Space for Learning

Outside lunch space at the Gardens Pavilion, Horniman Museum and Gardens, London. Photo Caroline Purday

Locations & dimensions

The ideal learning space is not tucked away in a remote basement, but is at the heart of your site – and is allocated as much room as possible to enable a wide variety of activities.

Learning spaces are best located close to an entrance, with easy access to toilets. Offices located next to or near your learning space will save you time when operating the rooms, and allow passive observation as required. Rooms should have access to natural daylight; rarely are spaces below ground inspiring. They should be clearly visible, both to engage all visitors and to send a clear message about how learning is valued in an organisation.

Experience tells us that in the majority of institutions, space is at a premium and compromises have to be made. In new-build situations a learning suite/zone may be possible, where several generously sized rooms can have different functions. 

We recommend an area of at least 98m2 per learning space. When properly fitted out, a 98m2 space will reduce down to 85m2. This is adequate but not generous.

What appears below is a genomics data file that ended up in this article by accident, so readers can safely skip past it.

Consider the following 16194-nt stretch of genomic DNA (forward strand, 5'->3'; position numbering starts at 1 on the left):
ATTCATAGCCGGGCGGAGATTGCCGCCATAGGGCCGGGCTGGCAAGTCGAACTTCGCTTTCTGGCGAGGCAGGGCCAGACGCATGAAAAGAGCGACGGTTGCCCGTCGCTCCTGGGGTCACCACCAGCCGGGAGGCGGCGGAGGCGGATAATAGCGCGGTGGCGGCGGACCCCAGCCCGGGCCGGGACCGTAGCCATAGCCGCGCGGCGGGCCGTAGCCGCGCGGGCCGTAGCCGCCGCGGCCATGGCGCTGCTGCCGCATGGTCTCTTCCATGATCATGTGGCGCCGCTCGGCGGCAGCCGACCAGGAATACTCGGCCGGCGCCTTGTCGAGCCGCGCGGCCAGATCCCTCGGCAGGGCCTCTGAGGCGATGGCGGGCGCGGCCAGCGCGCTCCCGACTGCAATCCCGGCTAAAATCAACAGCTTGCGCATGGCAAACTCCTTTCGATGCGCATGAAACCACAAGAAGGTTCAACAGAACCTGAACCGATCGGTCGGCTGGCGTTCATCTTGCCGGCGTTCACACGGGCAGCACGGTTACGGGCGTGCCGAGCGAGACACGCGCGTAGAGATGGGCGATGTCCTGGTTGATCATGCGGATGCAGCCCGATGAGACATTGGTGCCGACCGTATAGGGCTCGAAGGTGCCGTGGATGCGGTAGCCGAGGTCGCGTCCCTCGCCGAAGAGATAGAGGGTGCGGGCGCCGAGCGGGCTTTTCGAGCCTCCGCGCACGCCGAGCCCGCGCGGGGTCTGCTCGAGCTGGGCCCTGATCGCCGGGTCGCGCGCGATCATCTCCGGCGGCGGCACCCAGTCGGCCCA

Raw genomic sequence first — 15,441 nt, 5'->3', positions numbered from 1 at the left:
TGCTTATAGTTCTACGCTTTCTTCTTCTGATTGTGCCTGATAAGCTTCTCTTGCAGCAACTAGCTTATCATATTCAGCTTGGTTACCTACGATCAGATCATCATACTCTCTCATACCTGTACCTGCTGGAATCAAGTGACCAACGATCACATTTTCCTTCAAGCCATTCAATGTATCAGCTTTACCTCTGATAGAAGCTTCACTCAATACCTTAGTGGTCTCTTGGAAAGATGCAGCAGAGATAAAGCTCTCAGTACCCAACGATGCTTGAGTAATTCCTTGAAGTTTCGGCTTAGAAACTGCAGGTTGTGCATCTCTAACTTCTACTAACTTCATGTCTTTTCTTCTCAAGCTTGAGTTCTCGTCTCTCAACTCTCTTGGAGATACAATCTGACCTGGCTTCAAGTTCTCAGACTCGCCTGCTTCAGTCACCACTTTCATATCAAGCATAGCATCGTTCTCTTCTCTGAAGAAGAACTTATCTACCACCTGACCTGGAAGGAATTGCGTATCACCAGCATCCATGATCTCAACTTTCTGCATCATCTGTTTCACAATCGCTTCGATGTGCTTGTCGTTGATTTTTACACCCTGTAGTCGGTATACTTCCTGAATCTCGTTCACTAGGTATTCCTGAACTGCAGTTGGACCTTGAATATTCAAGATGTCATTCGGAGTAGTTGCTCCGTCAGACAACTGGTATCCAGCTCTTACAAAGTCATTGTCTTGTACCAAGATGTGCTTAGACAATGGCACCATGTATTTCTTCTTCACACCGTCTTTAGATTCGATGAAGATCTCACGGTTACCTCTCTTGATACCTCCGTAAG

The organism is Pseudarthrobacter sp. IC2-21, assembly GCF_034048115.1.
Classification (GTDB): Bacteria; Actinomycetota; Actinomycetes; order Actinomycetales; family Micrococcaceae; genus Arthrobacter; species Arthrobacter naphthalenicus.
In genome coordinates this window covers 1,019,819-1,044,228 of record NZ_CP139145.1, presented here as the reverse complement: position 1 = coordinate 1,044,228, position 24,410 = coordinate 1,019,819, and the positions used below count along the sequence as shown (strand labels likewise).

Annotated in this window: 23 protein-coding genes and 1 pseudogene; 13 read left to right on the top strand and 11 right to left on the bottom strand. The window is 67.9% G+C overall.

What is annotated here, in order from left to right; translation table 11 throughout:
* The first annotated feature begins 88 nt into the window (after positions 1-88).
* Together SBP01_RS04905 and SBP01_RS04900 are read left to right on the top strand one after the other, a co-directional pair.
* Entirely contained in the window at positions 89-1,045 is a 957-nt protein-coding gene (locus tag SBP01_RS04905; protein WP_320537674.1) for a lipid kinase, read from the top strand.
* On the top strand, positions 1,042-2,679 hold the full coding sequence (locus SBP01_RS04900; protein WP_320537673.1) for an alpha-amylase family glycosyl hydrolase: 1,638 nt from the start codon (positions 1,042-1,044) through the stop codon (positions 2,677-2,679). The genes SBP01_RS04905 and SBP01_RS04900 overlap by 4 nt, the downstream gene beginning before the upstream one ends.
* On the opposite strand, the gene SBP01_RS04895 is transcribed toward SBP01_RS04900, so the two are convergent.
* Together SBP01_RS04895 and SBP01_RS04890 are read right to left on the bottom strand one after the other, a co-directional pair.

An 85m2 learning space will allow a class of 30 primary age children with three helpers to be involved in creative artwork or other style of learning on small-sized paper, sitting very closely but with little perambulatory space. The same dimensions are suitable for 15 adolescents, or adults working more expansively in a workshop. 

These dimensions do not include coat and bag storage, but do include sufficient storage for a full range of creative activity.

In historic properties where the layout may not be changed or walls removed, there is often little choice about the size. This is where a clever design for fit-out is crucial.

In new-builds, a covered or uncovered ‘learning terrace’ is very often possible to increase the space potential by allowing for learning to spill outside in fine weather.